There’s one thing that keeps me from flinging the pen down in disgust. Well, two things. One, I have a skittish dog and throwing a pen down with any force would cause him to flee the room and then be nervous around pens, and I don’t have any chicken nuggets on hand to soothe him. But two, and drawing-related, the rough contours of the pot are now clearer to me. Whether I can reproduce them faithfully is another question, but the understanding of the parts of this pot and how they fit together is more solid in my head.
When the phone chimes after the next two minutes, I am genuinely surprised. I’m fairly certain that human person who has seen this style of coffee pot in real life would be able to identify this as one. The spout is no longer Sam the Eagle. The top and bottom have an actual shape, and a hint of the pot’s distinctive logo is there.
We’ve introduced a little bullseye in the bottom half and the handle-arm still wants to knock my teeth out, but now I start to think: maybe I have not imbued the coffee pot with aggression; maybe I am accurately depicting the innate aggression of the coffee pot. Which sounds very artist-y to me, so I decide that when I have my first exhibit at the Guggenheim it will be on the placard describing this piece.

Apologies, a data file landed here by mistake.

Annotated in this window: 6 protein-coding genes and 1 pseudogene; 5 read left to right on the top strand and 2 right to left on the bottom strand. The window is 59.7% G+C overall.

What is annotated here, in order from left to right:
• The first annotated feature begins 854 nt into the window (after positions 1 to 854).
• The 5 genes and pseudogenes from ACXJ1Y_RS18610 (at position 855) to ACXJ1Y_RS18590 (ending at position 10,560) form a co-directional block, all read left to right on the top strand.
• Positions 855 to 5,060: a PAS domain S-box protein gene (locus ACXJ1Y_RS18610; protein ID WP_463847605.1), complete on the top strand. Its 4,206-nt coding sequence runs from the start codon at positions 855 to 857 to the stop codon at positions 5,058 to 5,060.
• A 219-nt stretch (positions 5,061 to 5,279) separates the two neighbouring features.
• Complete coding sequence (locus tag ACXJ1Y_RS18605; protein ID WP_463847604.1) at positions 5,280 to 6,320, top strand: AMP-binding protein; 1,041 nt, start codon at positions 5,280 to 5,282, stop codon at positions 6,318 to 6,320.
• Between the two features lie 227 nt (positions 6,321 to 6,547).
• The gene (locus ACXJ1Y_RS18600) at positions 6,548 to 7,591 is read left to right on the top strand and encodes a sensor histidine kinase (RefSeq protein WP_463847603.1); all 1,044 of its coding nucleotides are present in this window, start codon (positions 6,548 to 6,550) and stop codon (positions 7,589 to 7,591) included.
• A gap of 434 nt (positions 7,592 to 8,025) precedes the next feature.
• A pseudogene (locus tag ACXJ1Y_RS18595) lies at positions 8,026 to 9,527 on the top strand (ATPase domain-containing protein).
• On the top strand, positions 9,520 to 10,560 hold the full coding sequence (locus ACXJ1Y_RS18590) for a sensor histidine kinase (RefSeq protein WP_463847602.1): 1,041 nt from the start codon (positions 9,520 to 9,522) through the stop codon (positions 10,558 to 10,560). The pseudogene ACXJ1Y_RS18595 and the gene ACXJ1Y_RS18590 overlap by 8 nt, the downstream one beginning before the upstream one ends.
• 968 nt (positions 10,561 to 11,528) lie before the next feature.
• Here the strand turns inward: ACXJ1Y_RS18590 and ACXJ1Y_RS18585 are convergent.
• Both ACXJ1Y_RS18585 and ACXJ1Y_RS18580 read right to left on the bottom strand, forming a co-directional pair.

Perhaps more importantly, the outline is now clear to me as are the key lines needed to create the pot’s distinctive shape. I feel confident that I’ll be able to get them down quickly, and I can see how I might improve the specifics — where lines are still wonky, where angles are missing, how the proportions are top heavy — rather than fretting about the overall shape. I can also identify things I affirmatively like about the drawing; I’m happy with the placement of the contour lines, and I enjoy the scribbly imperfections of quick-slash lines and how they give energy to this flat, Bic pen rendition of a coffee pot. I know where I want a little more, a little less, a little different.